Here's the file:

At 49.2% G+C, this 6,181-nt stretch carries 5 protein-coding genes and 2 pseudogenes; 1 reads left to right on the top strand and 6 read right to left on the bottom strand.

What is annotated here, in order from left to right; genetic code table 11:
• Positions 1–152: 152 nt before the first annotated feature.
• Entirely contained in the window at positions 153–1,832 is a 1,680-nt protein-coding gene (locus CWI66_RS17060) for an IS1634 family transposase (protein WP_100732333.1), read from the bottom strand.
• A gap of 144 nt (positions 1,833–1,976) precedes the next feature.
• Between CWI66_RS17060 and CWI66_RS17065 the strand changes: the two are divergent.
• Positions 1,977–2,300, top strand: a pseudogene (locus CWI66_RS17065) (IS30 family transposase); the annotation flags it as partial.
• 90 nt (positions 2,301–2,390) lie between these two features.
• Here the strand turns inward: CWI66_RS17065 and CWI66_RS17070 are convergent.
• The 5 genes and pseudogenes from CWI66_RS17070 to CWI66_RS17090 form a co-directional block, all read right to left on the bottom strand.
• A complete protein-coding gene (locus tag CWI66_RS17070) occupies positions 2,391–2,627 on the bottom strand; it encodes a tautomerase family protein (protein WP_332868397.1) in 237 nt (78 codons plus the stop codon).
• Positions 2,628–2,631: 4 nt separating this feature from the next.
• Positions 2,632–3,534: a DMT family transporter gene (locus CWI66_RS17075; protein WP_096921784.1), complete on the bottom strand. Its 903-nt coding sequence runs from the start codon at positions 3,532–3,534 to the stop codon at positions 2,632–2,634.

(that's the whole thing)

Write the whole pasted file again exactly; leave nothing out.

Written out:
At 49.2% G+C, this 6,181-nt stretch carries 5 protein-coding genes and 2 pseudogenes; 1 reads left to right on the top strand and 6 read right to left on the bottom strand.

What is annotated here, in order from left to right; genetic code table 11:
• Positions 1–152: 152 nt before the first annotated feature.
• Entirely contained in the window at positions 153–1,832 is a 1,680-nt protein-coding gene (locus CWI66_RS17060) for an IS1634 family transposase (protein WP_100732333.1), read from the bottom strand.
• A gap of 144 nt (positions 1,833–1,976) precedes the next feature.
• Between CWI66_RS17060 and CWI66_RS17065 the strand changes: the two are divergent.
• Positions 1,977–2,300, top strand: a pseudogene (locus CWI66_RS17065) (IS30 family transposase); the annotation flags it as partial.
• 90 nt (positions 2,301–2,390) lie between these two features.
• Here the strand turns inward: CWI66_RS17065 and CWI66_RS17070 are convergent.
• The 5 genes and pseudogenes from CWI66_RS17070 to CWI66_RS17090 form a co-directional block, all read right to left on the bottom strand.
• A complete protein-coding gene (locus tag CWI66_RS17070) occupies positions 2,391–2,627 on the bottom strand; it encodes a tautomerase family protein (protein WP_332868397.1) in 237 nt (78 codons plus the stop codon).
• Positions 2,628–2,631: 4 nt separating this feature from the next.
• Positions 2,632–3,534: a DMT family transporter gene (locus CWI66_RS17075; protein WP_096921784.1), complete on the bottom strand. Its 903-nt coding sequence runs from the start codon at positions 3,532–3,534 to the stop codon at positions 2,632–2,634.